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Vaclav Havel dies

Discussion in 'Off-Topic' started by Pangur Bán, Dec 18, 2011.

  1. Winner

    Winner Diverse in Unity

    Sep 24, 2004
    Brno -> Czech rep. >>European Union
    If Algeroth doesn't do it, I will. Just not right now. (In short, the author shows extreme left-wing bias combined with utter ignorance of how the Czech political system works, and half of what he wrote there didn't even happen. It's the sort of "commentary" that people who know something about the real situation tend to react to with phrases like "WTF?!" or other expression of stunned disbelief.)
  2. Tani Coyote

    Tani Coyote Son of Huehuecoyotl

    May 28, 2007
    Unless there's proof Czechoslovakia was a liberal paradise with regular, free elections, I'll continue to call them tyrants. Having a socialist economy without democracy is contrary to what socialism is about - the liberation of the worker and the citizenry.

    Oh, understandably. It was that way in most Communist nations to my knowledge - the People had no real voice, but they did have a basic modicum of services.

    The good thing about the democratic governments, though, is that the People could, if they so desired, pressure the politicians to restore such social services. Embrace what Americans consider socialism, rather than what Europeans consider socialism, if you will.

    Though to be fair, in some places, it's possible it hasn't changed. From all I hear in Russia, they just replaced bureaucratic oligarchs with plutocratic oligarchs, all under the guise of "democracy." In this case - a decline in quality of life, and no real improvement in political voice - the Soviet system naturally sounds better. Even moreso when one considers that post-Stalin, life in the USSR wasn't that repressive(from what I know, anyway).

    My bad, I merely couldn't think of anyone else off the top of my head.

    Though Lenin himself wasn't that bad from all I know, not any worse than most revolutionaries. He overthrew the Czarist dictatorship, and had things gone differently, his system could have made Russia a better place. Unfortunately, as often happens, the movement lost sight of itself once its leader was gone...
  3. Mechanicalsalvation

    Mechanicalsalvation -

    Aug 2, 2008
    Thats the power of lie, it can make you doubt the reality nicely. Nothing more or less.

    I dont think you can say he deposed the Stalinist but he played admirable part in it. Without Gorbachev he would have probably get rotten in prison.

    He may have come pretty close though. Or to put it otherwise. How many saints would have remained saints in his position? But you have mentioned something alike yourself...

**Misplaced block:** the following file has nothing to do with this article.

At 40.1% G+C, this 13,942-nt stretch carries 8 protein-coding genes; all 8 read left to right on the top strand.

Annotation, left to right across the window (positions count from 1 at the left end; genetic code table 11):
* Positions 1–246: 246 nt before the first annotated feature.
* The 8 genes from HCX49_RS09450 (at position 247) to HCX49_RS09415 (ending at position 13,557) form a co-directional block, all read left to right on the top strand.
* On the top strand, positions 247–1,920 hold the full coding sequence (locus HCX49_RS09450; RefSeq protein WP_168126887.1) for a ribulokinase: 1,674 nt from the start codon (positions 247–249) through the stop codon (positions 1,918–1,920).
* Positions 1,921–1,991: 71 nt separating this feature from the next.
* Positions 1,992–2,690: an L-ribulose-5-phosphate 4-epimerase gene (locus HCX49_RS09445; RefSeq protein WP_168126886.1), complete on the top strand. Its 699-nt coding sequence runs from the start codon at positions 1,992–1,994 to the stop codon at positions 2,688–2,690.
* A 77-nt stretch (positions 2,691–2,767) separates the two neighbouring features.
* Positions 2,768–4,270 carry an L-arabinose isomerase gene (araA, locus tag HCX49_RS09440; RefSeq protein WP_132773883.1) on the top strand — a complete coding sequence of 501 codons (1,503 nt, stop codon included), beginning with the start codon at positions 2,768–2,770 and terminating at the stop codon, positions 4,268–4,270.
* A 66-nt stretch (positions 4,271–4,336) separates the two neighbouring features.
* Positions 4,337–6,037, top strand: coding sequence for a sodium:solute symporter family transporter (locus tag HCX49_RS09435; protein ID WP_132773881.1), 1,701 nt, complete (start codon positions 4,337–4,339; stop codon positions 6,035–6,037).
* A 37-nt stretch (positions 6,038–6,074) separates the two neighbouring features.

Well stop reading drivels so you can stop making ridiculos and ******** posts...

    Yeah, I have heard that after the North has beated South in Americas civil war and the slaves were granted freedom some of them wanted to go back to their old ways of life... But what does that prove?

    Yes, talk is cheap. But compare to what? If you tell that to a priest in church he may keep his mouth shut but then who is going to think about Christ? :lol:
    The fact that people hold high some ideals and do gave them great value (to what extent is personal thing and differs person by person of course) is pretty good manifestation and necessary step to even greater goal...
  4. Alassius

    Alassius Flame Warlord

    Jul 16, 2008
    On the topic of being sanctimonious, I wrote this drivel on another site. Perhaps you might enjoy it?

    (In reply to someone who claimed "amartya sen, that well known communist, estimates that 100 million died in india as a result of their not following the maoist development path")

  5. Algeroth

    Algeroth 8 and 1/2

    Sep 10, 2006
    Okay, let's look into this

    No, and nobody demands that from you. But you could stop lying about him.

    Probably true


    If this is how your kind calls someone with postmodern, slightly new-age, trandsedental religious believes, than yes, it's true.

    Are we talking about someone who refused to ban the communist party and suffered hit in popularity because of it?

    The author is either mistaking Václav Havel with Václav Klaus, or is lying. Havel was a staunch supporter of social and cultural rights, fair trade, social state, green economy...etc.

    Yes, he was from bourgeois family and it could be that it was "fervently anticommunist". Probably true

    No, he denounced today global civilization's "cult of objectivity and statistical average". He said that many of democracy mechanisms are based on that and need to change.

    Not True.

    True, he was a kind of elitist. But the wording is making him look like some fascist.

    True. This is one of the criticism of Havel based in reality. He never come with a way how to transform his idealistic visions to reality.

    I would say not true, but I'll give you a benefit of doubt here. Link it, or it didn't happen.

    He sold weapons? That is implying that it was Havel who owned weapons factories by himself. Which is obviously ridiculous. Or it is implying that it is president who have responsibility for international contracts, not PM. As Winner said, the autor doesn't understand the Czech(oslovakian) political system.

    True. (But as a sidenote, he didn't buy anything)